Somer is a’cumen in

The weekend before last was the first of the recent baking hot summer days we experienced here in the UK. The day had been spent at a football tournament in Trowbridge where my eldest son had played his first proper matches as part of the team. I had lathered on the sunblock to the boys, but had forgotten about myself, so as I freewheeled down the hill out of the village, the evening suns rays fell onto the back of my burnt neck, causing a not altogether unpleasant prickling sensation.
The roads around Laverton were hot and dusty, deep tractor tyre ruts in the gateways had baked hard in the heat, and a thin film of clay-dust gathered on the downtube of the bike. Even at the end of the day the air was still warm, it was a relief to hear the sound of cold, water rushing over the weir at Lullington Mill, the very soundwaves seemed to me to have a cooling effect on my roasted neck, and overheating noggin. I rode into Lullington and leant the bike against the village pump while I rehydrated and read a notice compelling the locals to watch the local morris men who were due to dance in the village. Crickets chirped in the long grass and swifts sped over the houses, their shrill calls echoing around the otherwise quiet valley. This was idylic summer riding.

Lullington pump, where notices of impending morris men are posted

Lullington pump, where notices of impending morris men are posted

It was unfortunately just a short ride, a sort of brief goodbye to the Lemond Etape as my sister was to borrow it for her triathlon training on Monday. The back tyre was almost worn through and the brake blocks were non existent after the wet and gravelly rides around the backlanes over the winter and spring. She was going to take it for a tune up at her local bikeshop before putting it through its paces around the old haunts of the original Highway Cycling Group.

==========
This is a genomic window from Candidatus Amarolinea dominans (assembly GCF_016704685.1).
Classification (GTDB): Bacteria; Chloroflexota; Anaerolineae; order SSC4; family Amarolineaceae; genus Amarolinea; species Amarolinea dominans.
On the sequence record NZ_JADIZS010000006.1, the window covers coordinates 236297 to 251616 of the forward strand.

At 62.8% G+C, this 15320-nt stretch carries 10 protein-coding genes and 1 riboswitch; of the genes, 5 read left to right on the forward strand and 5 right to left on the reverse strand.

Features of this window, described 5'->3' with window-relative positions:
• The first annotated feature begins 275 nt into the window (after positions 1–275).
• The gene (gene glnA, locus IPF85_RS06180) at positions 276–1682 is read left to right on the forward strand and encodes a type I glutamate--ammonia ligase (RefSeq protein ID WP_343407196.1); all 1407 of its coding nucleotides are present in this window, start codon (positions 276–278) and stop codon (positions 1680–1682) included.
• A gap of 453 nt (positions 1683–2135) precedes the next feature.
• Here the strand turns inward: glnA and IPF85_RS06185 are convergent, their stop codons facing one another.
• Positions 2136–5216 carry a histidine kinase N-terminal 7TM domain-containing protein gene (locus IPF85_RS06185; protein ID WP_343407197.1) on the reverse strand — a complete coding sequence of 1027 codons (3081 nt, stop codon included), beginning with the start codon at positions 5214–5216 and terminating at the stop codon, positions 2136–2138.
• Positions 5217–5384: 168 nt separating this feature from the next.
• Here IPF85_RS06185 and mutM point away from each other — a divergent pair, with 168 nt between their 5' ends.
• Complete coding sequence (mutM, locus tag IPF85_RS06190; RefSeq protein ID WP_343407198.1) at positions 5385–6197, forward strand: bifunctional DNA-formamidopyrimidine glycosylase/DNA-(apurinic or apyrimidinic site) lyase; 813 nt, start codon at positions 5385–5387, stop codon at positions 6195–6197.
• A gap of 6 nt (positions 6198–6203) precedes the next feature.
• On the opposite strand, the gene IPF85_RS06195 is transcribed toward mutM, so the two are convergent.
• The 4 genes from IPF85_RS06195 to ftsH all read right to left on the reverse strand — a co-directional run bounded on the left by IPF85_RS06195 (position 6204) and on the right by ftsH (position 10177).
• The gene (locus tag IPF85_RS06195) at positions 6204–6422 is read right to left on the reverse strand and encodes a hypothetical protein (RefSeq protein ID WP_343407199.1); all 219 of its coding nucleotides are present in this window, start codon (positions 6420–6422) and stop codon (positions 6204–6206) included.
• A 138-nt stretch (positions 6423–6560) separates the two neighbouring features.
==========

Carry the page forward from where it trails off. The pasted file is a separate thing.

Published in: on June 4, 2009 at 12:05 pm  Leave a Comment  
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The need for bacon compels me to ride.

The very next day after riding to the Railway Bridges, I had great need of bacon in the morning.

Ah Bacon, food of kings, breaker of vegetarians. Oft have I longed to partake of a sandwich stuffed with thy fulsome bounty, eaten fresh from the pan in a room redolent with the sweet whiff of thy preparation.

So I saddled up the Brompton and rode out into the splendor of the day in search of the magical pig product. The sky was deep blue, laced with gentle white and wispy clouds and the verges were humming with a chorus of grasshoppers and crickets, an insect orchestra performing a glorious symphony in praise of Summer. The sound took me back to cycling holidays in France with the original Highway Cycling Group. Glass bottles of Coca-Cola, handfuls of warm baguette broken from the stick of bread hanging off the panniers on my father’s bike. Poring over a michelin map, on the verge, dry white grass-stalks, heat haze, shimmering mirages on the dusty tarmac, and the steady insect hum from the crickets and grasshoppers.

Riding out of the village I passed the fields of sunflowers, now in full bloom, their faces seeking the light. The main road was busy and I was relieved to pull off into the local farm shop. Then, loaded up with sweet, sweet bacon, I rode back through Beckington to the village, where the bacon was then cooked and consumed.

Why, I even made you a little film of the ride using my compact digital camera. I’ve added some music by My Two Toms, I’m not sure what this track is called, it may even be unreleased, you lucky people.